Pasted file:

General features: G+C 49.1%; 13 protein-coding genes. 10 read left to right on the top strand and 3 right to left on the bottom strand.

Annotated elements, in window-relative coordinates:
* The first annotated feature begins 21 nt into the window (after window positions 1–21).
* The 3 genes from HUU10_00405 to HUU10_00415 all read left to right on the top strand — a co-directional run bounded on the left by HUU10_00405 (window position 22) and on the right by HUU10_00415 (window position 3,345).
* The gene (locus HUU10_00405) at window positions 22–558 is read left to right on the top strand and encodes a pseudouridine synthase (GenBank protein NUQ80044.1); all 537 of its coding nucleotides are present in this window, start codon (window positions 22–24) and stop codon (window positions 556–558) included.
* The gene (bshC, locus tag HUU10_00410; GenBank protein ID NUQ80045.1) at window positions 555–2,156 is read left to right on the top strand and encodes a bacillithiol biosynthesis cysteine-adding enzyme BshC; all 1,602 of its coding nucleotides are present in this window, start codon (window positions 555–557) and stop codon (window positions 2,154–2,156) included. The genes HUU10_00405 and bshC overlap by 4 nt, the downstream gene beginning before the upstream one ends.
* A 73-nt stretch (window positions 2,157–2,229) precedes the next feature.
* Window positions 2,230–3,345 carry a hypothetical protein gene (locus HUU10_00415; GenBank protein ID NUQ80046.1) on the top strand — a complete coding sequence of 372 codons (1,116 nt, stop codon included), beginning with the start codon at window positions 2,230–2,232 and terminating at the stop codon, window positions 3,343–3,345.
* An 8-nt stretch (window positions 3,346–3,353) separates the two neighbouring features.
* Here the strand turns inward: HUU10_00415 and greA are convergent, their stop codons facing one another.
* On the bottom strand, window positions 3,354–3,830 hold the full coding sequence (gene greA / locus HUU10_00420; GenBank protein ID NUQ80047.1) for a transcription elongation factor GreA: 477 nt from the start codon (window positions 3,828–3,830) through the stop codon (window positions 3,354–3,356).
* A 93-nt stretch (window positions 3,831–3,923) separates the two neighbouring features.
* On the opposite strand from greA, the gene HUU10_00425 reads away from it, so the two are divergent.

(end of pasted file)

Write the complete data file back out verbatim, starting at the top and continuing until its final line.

General features: G+C 49.1%; 13 protein-coding genes. 10 read left to right on the top strand and 3 right to left on the bottom strand.

Annotated elements, in window-relative coordinates:
* The first annotated feature begins 21 nt into the window (after window positions 1–21).
* The 3 genes from HUU10_00405 to HUU10_00415 all read left to right on the top strand — a co-directional run bounded on the left by HUU10_00405 (window position 22) and on the right by HUU10_00415 (window position 3,345).
* The gene (locus HUU10_00405) at window positions 22–558 is read left to right on the top strand and encodes a pseudouridine synthase (GenBank protein NUQ80044.1); all 537 of its coding nucleotides are present in this window, start codon (window positions 22–24) and stop codon (window positions 556–558) included.
* The gene (bshC, locus tag HUU10_00410; GenBank protein ID NUQ80045.1) at window positions 555–2,156 is read left to right on the top strand and encodes a bacillithiol biosynthesis cysteine-adding enzyme BshC; all 1,602 of its coding nucleotides are present in this window, start codon (window positions 555–557) and stop codon (window positions 2,154–2,156) included. The genes HUU10_00405 and bshC overlap by 4 nt, the downstream gene beginning before the upstream one ends.
* A 73-nt stretch (window positions 2,157–2,229) precedes the next feature.
* Window positions 2,230–3,345 carry a hypothetical protein gene (locus HUU10_00415; GenBank protein ID NUQ80046.1) on the top strand — a complete coding sequence of 372 codons (1,116 nt, stop codon included), beginning with the start codon at window positions 2,230–2,232 and terminating at the stop codon, window positions 3,343–3,345.
* An 8-nt stretch (window positions 3,346–3,353) separates the two neighbouring features.
* Here the strand turns inward: HUU10_00415 and greA are convergent, their stop codons facing one another.
* On the bottom strand, window positions 3,354–3,830 hold the full coding sequence (gene greA / locus HUU10_00420; GenBank protein ID NUQ80047.1) for a transcription elongation factor GreA: 477 nt from the start codon (window positions 3,828–3,830) through the stop codon (window positions 3,354–3,356).
* A 93-nt stretch (window positions 3,831–3,923) separates the two neighbouring features.
* On the opposite strand from greA, the gene HUU10_00425 reads away from it, so the two are divergent.